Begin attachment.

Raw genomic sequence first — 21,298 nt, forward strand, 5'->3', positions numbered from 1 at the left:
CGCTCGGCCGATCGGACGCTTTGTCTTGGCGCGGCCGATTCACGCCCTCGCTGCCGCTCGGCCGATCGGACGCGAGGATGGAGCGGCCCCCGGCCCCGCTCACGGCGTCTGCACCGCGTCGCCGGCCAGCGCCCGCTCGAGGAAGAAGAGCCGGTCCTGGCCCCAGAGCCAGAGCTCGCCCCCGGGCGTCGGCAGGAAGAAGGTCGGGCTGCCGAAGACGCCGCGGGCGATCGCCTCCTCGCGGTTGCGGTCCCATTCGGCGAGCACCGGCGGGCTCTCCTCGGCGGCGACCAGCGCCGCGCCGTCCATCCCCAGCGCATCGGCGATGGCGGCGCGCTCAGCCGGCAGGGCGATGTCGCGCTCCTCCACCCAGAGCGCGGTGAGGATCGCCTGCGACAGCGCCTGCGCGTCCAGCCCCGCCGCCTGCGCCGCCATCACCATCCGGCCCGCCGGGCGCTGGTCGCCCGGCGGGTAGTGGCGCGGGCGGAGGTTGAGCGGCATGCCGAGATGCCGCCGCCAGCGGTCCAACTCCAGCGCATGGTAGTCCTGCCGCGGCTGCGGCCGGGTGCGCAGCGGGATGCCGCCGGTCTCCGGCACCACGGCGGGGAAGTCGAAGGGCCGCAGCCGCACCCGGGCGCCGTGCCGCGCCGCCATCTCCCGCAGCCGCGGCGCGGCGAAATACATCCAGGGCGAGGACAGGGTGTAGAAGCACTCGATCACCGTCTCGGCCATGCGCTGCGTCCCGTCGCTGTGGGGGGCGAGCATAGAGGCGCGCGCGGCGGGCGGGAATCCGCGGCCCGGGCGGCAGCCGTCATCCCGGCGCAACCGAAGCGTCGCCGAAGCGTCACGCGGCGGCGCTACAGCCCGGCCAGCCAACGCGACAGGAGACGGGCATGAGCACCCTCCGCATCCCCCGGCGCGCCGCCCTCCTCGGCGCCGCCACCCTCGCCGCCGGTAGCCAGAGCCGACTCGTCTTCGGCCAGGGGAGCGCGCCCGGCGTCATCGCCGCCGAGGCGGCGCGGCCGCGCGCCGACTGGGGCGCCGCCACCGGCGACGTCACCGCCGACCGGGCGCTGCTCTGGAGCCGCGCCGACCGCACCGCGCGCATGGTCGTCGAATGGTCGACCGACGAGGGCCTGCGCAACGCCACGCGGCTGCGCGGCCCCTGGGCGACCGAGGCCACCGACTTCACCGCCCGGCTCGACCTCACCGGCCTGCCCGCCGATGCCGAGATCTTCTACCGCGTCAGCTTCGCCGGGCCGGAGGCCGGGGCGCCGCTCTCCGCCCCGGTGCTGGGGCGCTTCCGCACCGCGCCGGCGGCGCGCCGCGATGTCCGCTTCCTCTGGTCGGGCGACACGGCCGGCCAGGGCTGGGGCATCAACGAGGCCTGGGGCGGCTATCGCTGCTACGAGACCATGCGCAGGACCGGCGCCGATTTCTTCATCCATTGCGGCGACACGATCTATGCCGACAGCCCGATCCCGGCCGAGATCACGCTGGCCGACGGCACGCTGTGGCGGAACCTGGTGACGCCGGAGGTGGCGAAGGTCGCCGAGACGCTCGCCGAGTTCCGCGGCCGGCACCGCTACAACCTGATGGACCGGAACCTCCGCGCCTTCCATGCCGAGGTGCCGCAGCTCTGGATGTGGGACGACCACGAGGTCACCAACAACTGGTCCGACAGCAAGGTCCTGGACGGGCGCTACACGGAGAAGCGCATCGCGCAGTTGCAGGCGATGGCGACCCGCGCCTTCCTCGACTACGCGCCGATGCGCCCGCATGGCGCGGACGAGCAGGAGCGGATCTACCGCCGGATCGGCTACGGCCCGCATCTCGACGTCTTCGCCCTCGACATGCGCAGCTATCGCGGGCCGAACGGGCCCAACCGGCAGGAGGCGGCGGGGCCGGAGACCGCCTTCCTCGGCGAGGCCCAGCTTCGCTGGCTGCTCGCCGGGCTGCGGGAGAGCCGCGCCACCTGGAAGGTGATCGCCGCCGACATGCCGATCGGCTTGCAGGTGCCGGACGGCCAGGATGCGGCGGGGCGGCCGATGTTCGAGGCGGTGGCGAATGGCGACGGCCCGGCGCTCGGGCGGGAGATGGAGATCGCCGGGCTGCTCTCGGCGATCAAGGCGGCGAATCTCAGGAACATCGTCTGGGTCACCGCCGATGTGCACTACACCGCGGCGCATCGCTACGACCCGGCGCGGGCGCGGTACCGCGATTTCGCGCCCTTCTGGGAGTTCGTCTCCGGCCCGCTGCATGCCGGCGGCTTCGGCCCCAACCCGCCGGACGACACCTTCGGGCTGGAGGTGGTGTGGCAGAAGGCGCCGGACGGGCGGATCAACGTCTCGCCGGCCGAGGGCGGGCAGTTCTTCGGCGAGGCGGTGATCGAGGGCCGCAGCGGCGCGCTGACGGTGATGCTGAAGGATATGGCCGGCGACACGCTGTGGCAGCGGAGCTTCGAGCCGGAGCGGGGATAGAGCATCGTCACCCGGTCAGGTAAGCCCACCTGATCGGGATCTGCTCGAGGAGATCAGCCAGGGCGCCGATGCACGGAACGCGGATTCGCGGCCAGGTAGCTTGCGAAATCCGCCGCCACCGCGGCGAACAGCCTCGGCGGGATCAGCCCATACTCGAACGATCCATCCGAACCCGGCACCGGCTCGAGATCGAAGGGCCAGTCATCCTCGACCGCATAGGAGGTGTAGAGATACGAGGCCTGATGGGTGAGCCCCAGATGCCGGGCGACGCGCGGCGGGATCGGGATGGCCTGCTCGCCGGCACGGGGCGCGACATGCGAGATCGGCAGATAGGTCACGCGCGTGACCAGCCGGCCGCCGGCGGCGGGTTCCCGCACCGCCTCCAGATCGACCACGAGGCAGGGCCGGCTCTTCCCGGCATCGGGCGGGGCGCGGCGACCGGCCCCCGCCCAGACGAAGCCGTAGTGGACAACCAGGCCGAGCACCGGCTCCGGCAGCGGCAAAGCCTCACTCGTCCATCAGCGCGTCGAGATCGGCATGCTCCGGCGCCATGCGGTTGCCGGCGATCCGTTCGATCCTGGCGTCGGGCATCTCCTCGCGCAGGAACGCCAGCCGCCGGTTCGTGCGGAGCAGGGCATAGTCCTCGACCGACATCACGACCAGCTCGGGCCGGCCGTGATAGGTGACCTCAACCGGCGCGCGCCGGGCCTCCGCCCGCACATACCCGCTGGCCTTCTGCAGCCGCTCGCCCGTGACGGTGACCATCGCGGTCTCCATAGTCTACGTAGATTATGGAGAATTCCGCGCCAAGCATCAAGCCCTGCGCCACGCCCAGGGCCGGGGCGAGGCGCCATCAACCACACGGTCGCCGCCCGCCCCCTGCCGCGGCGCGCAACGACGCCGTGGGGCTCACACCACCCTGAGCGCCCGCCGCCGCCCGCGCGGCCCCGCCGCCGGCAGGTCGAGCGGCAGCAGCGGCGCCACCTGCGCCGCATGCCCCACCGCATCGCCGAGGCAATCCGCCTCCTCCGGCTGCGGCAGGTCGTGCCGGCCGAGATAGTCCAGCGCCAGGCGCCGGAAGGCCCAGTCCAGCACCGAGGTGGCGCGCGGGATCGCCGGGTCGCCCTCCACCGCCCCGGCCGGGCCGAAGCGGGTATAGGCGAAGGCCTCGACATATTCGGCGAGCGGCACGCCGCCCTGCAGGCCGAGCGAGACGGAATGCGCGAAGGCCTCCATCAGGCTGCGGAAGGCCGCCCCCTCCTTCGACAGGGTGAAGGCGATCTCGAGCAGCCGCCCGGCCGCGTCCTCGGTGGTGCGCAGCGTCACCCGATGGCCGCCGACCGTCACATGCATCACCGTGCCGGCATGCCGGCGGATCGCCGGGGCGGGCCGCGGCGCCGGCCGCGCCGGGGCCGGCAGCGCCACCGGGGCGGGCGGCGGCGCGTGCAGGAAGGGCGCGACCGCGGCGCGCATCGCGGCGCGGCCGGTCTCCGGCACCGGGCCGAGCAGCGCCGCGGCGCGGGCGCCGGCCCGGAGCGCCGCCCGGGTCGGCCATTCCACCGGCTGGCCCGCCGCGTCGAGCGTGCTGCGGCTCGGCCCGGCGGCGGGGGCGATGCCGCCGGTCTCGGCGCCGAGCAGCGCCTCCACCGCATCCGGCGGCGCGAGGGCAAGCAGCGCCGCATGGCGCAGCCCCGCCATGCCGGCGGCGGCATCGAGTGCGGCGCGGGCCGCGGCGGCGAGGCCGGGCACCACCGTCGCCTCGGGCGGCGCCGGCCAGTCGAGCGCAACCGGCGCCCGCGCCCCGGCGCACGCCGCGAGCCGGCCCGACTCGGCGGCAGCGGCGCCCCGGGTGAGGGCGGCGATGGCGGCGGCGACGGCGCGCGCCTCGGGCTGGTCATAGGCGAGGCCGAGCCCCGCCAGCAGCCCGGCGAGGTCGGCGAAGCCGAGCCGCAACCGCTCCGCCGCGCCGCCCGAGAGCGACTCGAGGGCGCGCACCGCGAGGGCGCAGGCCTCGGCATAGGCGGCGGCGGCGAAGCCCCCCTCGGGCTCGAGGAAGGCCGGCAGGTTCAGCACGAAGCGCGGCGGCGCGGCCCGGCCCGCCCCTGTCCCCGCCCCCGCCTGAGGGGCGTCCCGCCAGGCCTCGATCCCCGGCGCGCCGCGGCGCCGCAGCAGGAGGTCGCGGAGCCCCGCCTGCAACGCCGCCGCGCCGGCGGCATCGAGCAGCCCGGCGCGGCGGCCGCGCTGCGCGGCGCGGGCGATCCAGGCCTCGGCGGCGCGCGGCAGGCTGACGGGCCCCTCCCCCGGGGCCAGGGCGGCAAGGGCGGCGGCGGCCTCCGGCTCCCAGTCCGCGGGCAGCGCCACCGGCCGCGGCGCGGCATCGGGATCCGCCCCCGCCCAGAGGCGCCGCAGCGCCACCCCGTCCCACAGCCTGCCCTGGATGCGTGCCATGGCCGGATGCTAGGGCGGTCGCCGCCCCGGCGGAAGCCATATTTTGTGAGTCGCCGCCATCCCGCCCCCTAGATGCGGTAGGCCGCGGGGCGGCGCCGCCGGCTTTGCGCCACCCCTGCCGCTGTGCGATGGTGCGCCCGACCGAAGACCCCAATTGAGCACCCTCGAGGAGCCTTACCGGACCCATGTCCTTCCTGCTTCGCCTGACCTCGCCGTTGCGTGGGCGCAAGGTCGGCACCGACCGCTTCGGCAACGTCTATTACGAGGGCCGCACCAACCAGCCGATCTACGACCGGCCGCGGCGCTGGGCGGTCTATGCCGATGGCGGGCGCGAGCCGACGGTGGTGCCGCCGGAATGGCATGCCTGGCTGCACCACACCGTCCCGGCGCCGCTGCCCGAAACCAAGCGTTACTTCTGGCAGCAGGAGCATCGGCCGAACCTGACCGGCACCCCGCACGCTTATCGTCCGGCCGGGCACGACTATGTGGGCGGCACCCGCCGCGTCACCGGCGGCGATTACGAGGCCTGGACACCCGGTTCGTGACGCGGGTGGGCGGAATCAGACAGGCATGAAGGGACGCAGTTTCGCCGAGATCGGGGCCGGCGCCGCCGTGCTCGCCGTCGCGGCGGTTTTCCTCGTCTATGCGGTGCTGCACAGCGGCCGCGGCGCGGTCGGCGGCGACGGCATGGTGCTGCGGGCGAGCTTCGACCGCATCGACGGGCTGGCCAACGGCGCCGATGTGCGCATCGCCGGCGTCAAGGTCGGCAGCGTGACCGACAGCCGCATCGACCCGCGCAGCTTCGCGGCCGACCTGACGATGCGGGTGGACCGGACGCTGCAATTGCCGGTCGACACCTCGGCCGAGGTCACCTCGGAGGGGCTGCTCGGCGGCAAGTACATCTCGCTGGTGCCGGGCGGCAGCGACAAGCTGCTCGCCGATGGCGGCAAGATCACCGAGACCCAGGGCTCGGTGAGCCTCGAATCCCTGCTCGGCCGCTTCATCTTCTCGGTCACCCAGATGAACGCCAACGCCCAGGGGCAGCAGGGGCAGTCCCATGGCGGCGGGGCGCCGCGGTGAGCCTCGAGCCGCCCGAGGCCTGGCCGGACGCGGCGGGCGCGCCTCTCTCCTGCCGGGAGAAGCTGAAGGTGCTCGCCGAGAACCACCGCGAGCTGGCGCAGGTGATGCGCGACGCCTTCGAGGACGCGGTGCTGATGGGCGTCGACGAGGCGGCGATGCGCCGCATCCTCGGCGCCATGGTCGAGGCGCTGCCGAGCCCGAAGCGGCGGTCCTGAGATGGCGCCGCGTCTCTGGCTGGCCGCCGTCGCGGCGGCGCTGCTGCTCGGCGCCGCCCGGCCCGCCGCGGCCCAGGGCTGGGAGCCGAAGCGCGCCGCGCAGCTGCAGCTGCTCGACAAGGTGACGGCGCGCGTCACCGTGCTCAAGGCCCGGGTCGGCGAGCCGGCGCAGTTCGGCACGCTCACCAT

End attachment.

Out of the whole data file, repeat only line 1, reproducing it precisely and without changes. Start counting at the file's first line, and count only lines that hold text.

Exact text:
Raw genomic sequence first — 21,298 nt, forward strand, 5'->3', positions numbered from 1 at the left: